@Clintonite33 was gracious enough to answer a few questions pertaining to the Utah Jazz.
1. How would you grade the Utah Jazz off-season?
An all-around “A.”
Last preseason I noted how the loss of Mehmet Okur would have far-reaching consequences for the Jazz, since the three-pointer is now a valid and viable part of the today’s NBA game. And it played out virtually exactly as predicted. In the playoffs against the San Antonio Spurs last spring, the Jazz hit a lowly 20% — that’s right, 20% — of their threes, Gordon Hayward in particular, who wasn’t shy with his long-gun, struggling mightily, connecting on only .083 of his 3.0 per-game attempts after being a top three-shooter in the entire league the last third of last regular season.
The effect was Gregg Popovich simply let Utah fire away without fear that the Jazz would make their defense pay — much like LA Lakers teams in recent memory had versus Utah as well.
So before handing over the reins to former Spurs front office guru Dennis Lindsey, then Jazz GM Kevin O’Connor opened up the paint for Utah’s #FearsomeFoursome front-court by adding Mo Williams, Marvin Williams, Randy Foye, and drafting yet another sharpshooter in rookie Kevin Murphy. KOC addressed the team’s most glaring weakness on offense by giving head coach Ty Corbin the right tools to improve upon the NBA’s tenth-best offense last season, while improving it’s wing defense with over-sized-at-the-position acquisition Marvin Williams at the same time.
2. Do you feel the Jazz are being overlooked by analysts? Expound.
Until a couple of weeks ago, I’d have said yes, the Jazz were being overlooked. But after trouncing a couple of teams in the preseason they began to get notice by experts, now making a large leap forward in rankings, such as ESPN’s Marc Stein’s Power Rankings, up to tenth overall. So, Utah won’t be surprising nearly as many folks in the media, let alone among scouts and brass, as they may have previously. This is a sleeper waiting to wake and pounce at this point.
3. Expectations for the Utah Jazz this season?
I’ve had them at 6th to 5th seed in the Western Conference, but some local analysts have raised the bar as high as “4th or 5th,” (Thurl Bailey), or even “3rd or 4th” (I forget who, exactly, said as much, but that depends entirely on the health of Utah as well as their opponents).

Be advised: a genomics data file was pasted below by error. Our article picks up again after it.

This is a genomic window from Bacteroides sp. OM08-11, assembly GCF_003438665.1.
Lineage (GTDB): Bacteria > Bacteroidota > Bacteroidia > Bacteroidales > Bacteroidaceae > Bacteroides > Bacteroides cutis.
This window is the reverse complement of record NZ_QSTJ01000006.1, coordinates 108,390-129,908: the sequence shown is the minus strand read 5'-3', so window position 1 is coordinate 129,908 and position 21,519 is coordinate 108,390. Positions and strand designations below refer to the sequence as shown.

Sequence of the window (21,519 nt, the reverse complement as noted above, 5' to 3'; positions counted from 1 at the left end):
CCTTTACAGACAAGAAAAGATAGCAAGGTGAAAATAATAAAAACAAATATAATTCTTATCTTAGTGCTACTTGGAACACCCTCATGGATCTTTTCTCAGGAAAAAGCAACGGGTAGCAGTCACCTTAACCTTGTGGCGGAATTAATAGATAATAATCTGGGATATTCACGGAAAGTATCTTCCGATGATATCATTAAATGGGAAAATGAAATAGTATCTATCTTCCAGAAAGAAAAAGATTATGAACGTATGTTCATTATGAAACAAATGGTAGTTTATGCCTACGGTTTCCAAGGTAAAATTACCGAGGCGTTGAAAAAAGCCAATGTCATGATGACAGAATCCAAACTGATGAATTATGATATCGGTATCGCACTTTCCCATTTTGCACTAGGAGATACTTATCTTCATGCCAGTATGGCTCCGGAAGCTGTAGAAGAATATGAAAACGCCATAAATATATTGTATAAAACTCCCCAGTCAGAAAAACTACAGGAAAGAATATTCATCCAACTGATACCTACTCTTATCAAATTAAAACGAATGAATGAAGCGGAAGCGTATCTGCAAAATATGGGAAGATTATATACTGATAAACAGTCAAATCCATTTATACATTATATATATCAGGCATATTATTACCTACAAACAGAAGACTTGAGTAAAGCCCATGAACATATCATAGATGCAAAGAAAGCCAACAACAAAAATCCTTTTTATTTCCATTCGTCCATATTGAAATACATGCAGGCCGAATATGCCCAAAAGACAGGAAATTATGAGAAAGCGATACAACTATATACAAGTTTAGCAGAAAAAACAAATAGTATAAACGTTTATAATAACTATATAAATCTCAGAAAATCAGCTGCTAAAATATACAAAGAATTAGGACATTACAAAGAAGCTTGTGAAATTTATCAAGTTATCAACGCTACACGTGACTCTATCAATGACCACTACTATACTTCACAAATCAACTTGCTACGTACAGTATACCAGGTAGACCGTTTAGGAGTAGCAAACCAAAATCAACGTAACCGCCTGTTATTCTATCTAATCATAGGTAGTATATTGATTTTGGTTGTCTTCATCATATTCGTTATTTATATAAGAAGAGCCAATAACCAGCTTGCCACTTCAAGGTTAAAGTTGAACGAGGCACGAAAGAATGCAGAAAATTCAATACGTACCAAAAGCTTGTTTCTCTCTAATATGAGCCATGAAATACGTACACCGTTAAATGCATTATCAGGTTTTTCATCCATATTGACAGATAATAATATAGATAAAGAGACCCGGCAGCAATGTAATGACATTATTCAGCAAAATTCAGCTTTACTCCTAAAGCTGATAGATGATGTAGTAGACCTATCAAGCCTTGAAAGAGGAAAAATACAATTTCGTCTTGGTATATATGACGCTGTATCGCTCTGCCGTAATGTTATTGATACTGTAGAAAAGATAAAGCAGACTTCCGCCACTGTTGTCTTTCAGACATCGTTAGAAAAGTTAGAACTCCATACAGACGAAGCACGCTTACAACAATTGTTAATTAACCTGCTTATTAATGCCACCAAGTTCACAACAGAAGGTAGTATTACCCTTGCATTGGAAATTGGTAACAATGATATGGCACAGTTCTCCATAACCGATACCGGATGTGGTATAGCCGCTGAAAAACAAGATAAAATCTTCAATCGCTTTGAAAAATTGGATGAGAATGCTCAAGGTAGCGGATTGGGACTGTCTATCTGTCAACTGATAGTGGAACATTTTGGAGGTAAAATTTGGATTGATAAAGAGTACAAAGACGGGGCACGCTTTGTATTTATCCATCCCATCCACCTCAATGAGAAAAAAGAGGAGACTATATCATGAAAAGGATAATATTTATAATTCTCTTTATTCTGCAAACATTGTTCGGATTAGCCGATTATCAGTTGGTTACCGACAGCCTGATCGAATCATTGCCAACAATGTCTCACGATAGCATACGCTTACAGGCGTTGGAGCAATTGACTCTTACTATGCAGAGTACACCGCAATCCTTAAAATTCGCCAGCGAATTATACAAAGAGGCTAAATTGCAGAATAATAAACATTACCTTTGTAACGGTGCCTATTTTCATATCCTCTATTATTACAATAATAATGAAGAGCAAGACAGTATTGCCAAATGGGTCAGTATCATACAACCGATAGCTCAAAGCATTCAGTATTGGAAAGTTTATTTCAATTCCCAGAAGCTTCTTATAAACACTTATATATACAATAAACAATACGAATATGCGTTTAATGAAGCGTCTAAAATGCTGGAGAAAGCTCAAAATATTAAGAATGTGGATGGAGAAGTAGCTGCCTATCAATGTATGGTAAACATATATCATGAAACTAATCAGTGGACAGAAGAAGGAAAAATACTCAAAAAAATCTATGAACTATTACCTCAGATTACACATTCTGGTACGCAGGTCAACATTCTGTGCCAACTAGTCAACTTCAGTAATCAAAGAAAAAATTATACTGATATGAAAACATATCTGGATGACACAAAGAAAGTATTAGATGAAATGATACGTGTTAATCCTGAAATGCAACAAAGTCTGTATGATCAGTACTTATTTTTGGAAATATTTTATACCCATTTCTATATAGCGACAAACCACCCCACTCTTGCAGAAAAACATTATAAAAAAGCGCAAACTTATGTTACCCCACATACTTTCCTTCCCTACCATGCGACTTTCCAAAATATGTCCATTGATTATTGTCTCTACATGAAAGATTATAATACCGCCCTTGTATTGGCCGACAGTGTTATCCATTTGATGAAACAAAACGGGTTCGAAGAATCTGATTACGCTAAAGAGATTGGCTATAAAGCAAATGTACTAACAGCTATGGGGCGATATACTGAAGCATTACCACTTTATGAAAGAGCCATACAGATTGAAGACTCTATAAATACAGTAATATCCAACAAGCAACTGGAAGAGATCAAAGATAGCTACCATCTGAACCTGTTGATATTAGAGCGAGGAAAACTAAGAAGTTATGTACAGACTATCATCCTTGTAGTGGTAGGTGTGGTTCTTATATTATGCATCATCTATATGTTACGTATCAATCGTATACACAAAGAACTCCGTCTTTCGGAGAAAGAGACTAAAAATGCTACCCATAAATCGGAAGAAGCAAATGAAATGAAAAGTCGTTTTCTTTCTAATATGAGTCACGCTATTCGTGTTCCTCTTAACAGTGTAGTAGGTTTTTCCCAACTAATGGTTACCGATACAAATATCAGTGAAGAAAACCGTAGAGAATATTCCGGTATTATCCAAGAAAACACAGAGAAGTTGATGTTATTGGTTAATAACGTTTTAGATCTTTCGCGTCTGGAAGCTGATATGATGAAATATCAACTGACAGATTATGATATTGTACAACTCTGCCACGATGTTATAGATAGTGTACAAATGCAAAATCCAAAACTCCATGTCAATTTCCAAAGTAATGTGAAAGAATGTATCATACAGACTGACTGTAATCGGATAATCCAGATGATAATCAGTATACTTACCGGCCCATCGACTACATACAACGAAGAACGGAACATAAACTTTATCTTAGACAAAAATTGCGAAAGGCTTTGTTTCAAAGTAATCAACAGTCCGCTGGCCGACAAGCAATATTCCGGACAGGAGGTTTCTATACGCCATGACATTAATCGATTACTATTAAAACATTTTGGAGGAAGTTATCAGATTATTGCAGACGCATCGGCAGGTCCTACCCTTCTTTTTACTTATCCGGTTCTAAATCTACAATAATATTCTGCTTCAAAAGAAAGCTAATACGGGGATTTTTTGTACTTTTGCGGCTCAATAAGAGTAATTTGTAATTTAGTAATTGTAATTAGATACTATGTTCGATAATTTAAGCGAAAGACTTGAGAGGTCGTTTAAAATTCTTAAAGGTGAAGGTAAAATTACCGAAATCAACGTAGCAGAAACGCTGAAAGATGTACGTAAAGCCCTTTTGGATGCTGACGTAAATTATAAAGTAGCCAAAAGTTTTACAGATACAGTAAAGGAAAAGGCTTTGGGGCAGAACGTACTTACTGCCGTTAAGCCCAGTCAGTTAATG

I do expect Tyrone Corbin, who got a full training camp and preseason for the first time, to excel with his new tools and get an extension on his contract, which is up this year.Gun to my head, Utah knocks on the door for 50 wins, even if they start a little slow with 12 of their first 17 games on the road.
4. There has been a fair amount of speculation that Utah should move Millsap and Jefferson, what are your thoughts?
“Many will be disappointed at the trade deadline when incoming GM Dennis Lindsey, absconded with by former Jazz GM Kevin O’Connor from the San Antonio Spurs over the summer, doesn’t move either of Jazz big starters Jefferson or Millsap.”
It’s all here. Check it out!
5. Expectations for Kanter and Burks this season are ______.
…to continue to improve on both ends of the ball.
While Enes Kanter has finally reached above the rim, he still has some work to do on the other end. Corbin, raised under the tutelage of Jerry Sloan, isn’t afraid to bench a guy for a stretch who is not doing his job properly, and while you won’t likely see Kanter for long stretches, you will see him more often this upcoming season than last, giving the starting-unit front-men in the paint respites that could pay off in the postseason.
Burks has continued to work on his range and has a stroke that looks much better this year than last, as noted by Alan “Jedi” Zaugg in a preview right here, a short time ago. Burks has a deep-set of wings to get in front of, but Corbin has experimented with him quite a bit in preseason next to Randy Foye, to nice success. Burks gets to the line almost at will, is extremely athletic, and can be quite reminiscent of a young Dwyane Wade at times. If he’s making his perimter shots and playing defense, Corbin will have a hard time keeping him off the court.
6. A Non-Utah Jazz question: Thoughts on the James Harden trade?
I was surprised that Sam Presti pulled the trigger so readily. It feels like to me that he could have gotten more — or at least better (not a Mini-Mart fan. Sue me.) — and several more wins before dumping him off. There may be more to this story than we’ve yet heard, maybe The Beard spouting off, or some such silliness. We’ll have to wait and see how Harden acts as The Man in Houston.